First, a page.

Pistons 15 and 16 are slidably located within cylinders 17 and 18 to define in part and to vary the volume of the two chambers 19 and 20. The member 14 is biased toward the portion depicted by spring 21 acting on flanged portion 22 of member 14. Extending from the pistons 15 and 16 are piston rods 23 and 24 respectively which engage the outer casing at points 12 and 13. Piston rods 23 and 24 have central passages 25 and 26 extending therethrough and which communicate with the one-way valve assemblies 27 and 28. Liquid flow through the gun is controlled by valve assemblies 27 and 28 each of which consists of a movable valve member 29 biased to engage a valve seat 49 by spring 31. Movement of each valve member 29 is guided by extension portions 30, of "X" cross section, slidably engaging the adjacent passages. From the arrangement of the valves it can be seen that fluid flows from right to left through the gun.
Liquid leaving the gun is injected into the throat of the animal via passage 52 in the nozzle 32 which is secured to valve cage 45 by nut 33. Nut 33 secures the cage 45 to the casing 11 with the aid of flange 34 and the corresponding recess in the casing. The valve cage 35 is similarly secured to the casing 10.
Connector 50 is provided with barbs 51 to engage a flexible hose leading to a reservoir of drench and threadably engages cage 35 to tension spring 31 by acting on the sealing portion of movable valve member 29.
Each piston 15 and 16 sealingly engages its corresponding cylinder wall while in addition to seal 36 there is provided a lubricating washer 37 which also engages cylinder 18 to provide a more smooth sliding motion of seal 36.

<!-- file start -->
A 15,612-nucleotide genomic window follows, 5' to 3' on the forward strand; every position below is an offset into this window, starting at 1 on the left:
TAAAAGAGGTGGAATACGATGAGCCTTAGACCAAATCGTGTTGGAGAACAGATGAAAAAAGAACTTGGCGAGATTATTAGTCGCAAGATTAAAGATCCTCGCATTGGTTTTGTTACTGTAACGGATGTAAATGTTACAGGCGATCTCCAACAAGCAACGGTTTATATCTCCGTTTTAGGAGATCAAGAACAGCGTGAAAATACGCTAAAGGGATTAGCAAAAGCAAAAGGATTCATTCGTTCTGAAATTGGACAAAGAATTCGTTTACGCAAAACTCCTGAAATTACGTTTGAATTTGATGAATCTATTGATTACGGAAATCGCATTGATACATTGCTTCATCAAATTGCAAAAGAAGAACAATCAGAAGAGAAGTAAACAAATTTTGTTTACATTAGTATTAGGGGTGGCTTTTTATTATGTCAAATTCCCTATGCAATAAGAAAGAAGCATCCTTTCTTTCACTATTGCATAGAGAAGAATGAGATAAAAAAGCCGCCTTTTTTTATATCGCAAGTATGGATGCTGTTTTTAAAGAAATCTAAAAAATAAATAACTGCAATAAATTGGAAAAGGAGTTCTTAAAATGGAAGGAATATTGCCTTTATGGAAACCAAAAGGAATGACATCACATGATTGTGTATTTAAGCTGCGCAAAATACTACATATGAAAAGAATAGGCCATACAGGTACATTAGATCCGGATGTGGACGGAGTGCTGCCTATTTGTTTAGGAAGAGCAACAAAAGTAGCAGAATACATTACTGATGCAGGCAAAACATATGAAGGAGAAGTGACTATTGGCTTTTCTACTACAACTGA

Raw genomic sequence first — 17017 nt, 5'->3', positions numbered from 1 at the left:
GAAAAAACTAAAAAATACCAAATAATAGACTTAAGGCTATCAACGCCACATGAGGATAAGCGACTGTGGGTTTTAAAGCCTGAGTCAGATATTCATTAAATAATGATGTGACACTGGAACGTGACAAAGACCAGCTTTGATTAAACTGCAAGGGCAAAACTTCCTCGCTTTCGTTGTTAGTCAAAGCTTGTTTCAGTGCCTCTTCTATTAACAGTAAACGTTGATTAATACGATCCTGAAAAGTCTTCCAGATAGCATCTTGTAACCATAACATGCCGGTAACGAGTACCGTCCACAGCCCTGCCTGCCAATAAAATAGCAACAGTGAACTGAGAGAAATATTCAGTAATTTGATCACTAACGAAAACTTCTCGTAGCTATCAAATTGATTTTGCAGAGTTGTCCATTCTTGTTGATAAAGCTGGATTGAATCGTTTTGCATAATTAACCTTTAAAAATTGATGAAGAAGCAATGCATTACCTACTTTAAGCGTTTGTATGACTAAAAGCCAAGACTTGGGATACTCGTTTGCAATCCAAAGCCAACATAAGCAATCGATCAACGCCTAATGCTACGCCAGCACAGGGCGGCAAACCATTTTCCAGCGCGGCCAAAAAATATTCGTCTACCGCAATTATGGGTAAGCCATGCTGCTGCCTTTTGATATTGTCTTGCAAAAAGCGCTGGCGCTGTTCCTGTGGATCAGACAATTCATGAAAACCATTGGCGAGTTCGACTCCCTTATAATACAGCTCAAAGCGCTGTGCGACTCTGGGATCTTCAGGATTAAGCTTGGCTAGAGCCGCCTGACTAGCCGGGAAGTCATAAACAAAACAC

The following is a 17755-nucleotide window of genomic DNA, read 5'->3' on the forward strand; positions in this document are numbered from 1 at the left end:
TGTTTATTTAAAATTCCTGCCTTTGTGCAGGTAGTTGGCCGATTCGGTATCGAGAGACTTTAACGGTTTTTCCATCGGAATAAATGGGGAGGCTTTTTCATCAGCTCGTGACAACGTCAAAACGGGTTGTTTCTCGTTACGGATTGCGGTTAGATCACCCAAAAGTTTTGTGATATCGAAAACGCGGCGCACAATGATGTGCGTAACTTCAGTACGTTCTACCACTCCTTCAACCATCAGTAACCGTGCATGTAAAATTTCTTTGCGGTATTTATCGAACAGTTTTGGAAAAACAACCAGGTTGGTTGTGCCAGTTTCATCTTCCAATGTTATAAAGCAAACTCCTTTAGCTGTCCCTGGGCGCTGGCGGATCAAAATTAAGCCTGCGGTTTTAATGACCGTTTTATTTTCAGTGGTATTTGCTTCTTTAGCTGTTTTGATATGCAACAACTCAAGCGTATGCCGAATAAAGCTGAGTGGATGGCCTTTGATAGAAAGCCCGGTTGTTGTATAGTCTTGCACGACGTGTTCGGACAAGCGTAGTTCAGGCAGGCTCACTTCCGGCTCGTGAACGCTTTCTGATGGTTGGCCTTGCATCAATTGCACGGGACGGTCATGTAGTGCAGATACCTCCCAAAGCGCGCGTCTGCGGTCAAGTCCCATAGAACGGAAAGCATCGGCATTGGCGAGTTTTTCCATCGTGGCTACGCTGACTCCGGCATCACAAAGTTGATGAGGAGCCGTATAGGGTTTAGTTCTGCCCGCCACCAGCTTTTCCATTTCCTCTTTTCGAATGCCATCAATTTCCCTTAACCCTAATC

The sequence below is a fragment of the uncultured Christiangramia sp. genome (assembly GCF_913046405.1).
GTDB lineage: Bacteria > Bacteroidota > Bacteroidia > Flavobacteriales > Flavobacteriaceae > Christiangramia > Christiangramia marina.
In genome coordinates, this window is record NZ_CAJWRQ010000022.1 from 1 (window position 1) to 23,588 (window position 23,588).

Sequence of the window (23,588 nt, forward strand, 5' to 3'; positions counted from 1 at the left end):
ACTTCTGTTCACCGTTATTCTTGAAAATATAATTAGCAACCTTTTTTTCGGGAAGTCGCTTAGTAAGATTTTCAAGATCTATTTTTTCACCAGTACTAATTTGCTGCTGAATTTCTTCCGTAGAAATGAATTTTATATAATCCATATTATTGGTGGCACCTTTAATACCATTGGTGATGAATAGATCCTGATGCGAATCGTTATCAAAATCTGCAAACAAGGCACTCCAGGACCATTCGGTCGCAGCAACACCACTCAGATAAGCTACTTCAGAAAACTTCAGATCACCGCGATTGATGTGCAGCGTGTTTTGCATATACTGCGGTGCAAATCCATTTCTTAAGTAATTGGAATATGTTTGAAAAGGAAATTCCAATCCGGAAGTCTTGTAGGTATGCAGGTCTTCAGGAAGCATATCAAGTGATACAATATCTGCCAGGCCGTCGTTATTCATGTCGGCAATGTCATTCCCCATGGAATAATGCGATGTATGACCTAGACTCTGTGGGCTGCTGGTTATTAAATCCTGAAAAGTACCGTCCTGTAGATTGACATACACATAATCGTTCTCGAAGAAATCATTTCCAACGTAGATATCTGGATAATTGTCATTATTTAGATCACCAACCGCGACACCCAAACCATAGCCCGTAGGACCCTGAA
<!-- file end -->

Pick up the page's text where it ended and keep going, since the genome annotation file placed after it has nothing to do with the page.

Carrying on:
Movement of the member 14 results from the manual operation of the trigger 38 which engages cylinder 17 via a trunion (not illustrated) located between flanges 39 and 40. The dosage delivered by the movement of the trigger 38 is determined by the engagement of forked lug 41 engaging stop nut 42. Adjustment screw 43 adjusts the position of nut 42 as the nut is restrained from angular movement by forked lug 41.
The trigger 38 is pivotally attached to the casing 10 via a screw which engages the housing through opening 46 in the trigger 38. The handle 11 is formed so as to be comfortably located within the palm of an operator's hand while the fingers grip the trigger 38.
The extremities of the casing 10, namely points 12 and 13 are held together by end plate 47 while the top of the casing 10 is held together by a locking strap 48.
In operation a predetermined dosage of drench is delivered at each complete retraction of the trigger 38, the dosage is delivered through passage 52 as the total volume of the chambers decreases as member 14 moves rightward. Upon release of the trigger 38, it returns, due to spring 21, to a rest position defined by the position of stop nut 42 and draws in a new charge of drench to be discharged upon the next squeeze of the trigger 38. The fresh charge is drawn in via passage 25 from a reservoir attached to inlet nozzle 50.
While nozzle 32 is designed to deliver a dosage of drench into the throat of an animal it should be realised that the gun is just as applicable to injection equipment since an injection needle may be secured to the gun by nut 33 instead of nozzle 32.
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|Citing Patent||Filing date||Publication date||Applicant||Title|
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|DE3000342A1 *||Jan 7, 1980||Aug 7, 1980||Phillips Pty Ltd N J||Arzneiverabreichungspistole|
|WO2008143529A2 *||May 21, 2008||Nov 27, 2008||Ebbett Todd Donald||Applicator|
|U.S. Classification||604/184, 604/223, 604/186|